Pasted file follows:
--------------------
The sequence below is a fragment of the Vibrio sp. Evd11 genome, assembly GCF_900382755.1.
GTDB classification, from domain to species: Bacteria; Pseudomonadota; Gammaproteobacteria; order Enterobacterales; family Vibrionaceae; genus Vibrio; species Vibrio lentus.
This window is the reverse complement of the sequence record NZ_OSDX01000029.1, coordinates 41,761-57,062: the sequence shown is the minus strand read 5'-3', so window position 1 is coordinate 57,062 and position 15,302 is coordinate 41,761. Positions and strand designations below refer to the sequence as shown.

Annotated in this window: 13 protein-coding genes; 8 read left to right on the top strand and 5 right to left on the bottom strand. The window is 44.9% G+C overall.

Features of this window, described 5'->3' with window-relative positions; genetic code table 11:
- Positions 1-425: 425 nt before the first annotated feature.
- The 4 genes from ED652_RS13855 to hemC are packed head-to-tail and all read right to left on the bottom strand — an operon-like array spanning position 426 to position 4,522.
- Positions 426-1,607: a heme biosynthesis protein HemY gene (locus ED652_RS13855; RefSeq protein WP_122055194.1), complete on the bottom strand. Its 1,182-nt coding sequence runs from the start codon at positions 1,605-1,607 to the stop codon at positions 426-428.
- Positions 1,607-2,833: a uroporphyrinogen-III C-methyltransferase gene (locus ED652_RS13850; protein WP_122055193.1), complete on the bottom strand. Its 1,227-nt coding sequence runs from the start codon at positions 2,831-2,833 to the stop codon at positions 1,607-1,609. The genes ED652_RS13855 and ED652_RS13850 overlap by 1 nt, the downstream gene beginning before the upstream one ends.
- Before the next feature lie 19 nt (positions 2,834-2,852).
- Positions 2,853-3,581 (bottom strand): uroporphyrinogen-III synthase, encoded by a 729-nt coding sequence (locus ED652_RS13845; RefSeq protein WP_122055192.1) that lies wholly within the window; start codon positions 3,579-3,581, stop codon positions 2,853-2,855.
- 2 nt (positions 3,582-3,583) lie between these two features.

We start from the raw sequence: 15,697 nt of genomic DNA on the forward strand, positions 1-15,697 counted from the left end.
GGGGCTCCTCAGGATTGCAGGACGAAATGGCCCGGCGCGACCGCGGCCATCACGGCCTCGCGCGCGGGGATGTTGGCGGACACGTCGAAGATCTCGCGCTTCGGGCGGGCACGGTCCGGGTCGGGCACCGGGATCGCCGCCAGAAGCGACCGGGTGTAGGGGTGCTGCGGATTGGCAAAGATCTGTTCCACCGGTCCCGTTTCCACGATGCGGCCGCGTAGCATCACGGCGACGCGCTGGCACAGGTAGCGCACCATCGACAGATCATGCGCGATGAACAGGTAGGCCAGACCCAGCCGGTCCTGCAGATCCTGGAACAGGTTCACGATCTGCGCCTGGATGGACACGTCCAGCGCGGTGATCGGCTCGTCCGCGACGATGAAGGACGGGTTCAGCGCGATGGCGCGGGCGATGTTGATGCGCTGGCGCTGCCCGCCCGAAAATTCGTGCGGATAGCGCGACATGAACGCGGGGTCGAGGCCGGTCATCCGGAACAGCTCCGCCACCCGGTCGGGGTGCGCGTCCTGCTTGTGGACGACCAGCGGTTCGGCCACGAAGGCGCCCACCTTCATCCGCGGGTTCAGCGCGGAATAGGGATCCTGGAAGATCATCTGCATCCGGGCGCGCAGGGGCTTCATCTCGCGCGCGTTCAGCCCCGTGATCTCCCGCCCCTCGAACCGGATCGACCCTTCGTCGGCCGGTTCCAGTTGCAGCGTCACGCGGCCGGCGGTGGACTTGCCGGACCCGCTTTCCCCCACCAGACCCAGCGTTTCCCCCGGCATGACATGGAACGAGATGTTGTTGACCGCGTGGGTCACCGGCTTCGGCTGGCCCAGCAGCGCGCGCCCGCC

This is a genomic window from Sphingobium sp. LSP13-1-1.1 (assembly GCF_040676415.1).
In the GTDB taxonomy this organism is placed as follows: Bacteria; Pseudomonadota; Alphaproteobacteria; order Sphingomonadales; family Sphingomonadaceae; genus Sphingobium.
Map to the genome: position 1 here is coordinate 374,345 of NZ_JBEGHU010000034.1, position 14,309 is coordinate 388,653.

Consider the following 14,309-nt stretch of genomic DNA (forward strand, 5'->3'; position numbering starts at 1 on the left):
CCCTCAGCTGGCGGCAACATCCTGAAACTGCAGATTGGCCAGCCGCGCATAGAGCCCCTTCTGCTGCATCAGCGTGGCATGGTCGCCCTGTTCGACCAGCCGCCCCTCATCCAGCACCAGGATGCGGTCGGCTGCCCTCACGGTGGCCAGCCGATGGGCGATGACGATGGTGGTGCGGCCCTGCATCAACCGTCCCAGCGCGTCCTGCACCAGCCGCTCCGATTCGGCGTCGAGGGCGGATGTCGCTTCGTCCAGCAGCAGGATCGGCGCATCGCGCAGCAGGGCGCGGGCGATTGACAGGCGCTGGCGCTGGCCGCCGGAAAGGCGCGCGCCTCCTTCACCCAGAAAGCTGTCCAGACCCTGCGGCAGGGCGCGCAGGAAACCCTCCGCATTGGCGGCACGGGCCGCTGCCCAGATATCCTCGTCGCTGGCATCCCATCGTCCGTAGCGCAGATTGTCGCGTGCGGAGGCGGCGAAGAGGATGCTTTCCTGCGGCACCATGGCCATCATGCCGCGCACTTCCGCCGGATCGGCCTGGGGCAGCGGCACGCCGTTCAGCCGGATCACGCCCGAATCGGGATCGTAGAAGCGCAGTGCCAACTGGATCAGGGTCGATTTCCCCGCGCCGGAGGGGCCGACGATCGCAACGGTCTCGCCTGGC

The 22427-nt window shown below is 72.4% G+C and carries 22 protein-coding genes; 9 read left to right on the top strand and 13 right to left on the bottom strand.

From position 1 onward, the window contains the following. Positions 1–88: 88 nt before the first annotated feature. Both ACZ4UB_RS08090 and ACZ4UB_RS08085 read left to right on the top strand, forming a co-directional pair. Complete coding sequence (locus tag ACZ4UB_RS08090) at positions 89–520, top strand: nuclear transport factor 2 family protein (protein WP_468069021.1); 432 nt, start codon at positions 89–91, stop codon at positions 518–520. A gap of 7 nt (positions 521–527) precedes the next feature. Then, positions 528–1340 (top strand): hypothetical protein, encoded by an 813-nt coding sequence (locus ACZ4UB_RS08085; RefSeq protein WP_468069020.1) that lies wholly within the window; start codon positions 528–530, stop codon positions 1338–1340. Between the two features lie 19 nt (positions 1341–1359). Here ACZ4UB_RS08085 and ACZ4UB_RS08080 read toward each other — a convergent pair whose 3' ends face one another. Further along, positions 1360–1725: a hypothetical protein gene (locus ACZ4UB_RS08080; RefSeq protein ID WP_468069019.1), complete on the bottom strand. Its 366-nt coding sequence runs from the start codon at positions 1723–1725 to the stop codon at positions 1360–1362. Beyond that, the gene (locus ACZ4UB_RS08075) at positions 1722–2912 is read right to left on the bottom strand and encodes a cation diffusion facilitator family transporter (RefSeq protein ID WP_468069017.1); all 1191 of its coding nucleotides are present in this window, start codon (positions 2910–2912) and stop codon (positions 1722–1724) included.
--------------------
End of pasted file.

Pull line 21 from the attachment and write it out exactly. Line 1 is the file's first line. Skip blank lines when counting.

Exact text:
From position 1 onward, the window contains the following. Positions 1–88: 88 nt before the first annotated feature. Both ACZ4UB_RS08090 and ACZ4UB_RS08085 read left to right on the top strand, forming a co-directional pair. Complete coding sequence (locus tag ACZ4UB_RS08090) at positions 89–520, top strand: nuclear transport factor 2 family protein (protein WP_468069021.1); 432 nt, start codon at positions 89–91, stop codon at positions 518–520. A gap of 7 nt (positions 521–527) precedes the next feature. Then, positions 528–1340 (top strand): hypothetical protein, encoded by an 813-nt coding sequence (locus ACZ4UB_RS08085; RefSeq protein WP_468069020.1) that lies wholly within the window; start codon positions 528–530, stop codon positions 1338–1340. Between the two features lie 19 nt (positions 1341–1359). Here ACZ4UB_RS08085 and ACZ4UB_RS08080 read toward each other — a convergent pair whose 3' ends face one another. Further along, positions 1360–1725: a hypothetical protein gene (locus ACZ4UB_RS08080; RefSeq protein ID WP_468069019.1), complete on the bottom strand. Its 366-nt coding sequence runs from the start codon at positions 1723–1725 to the stop codon at positions 1360–1362. Beyond that, the gene (locus ACZ4UB_RS08075) at positions 1722–2912 is read right to left on the bottom strand and encodes a cation diffusion facilitator family transporter (RefSeq protein ID WP_468069017.1); all 1191 of its coding nucleotides are present in this window, start codon (positions 2910–2912) and stop codon (positions 1722–1724) included.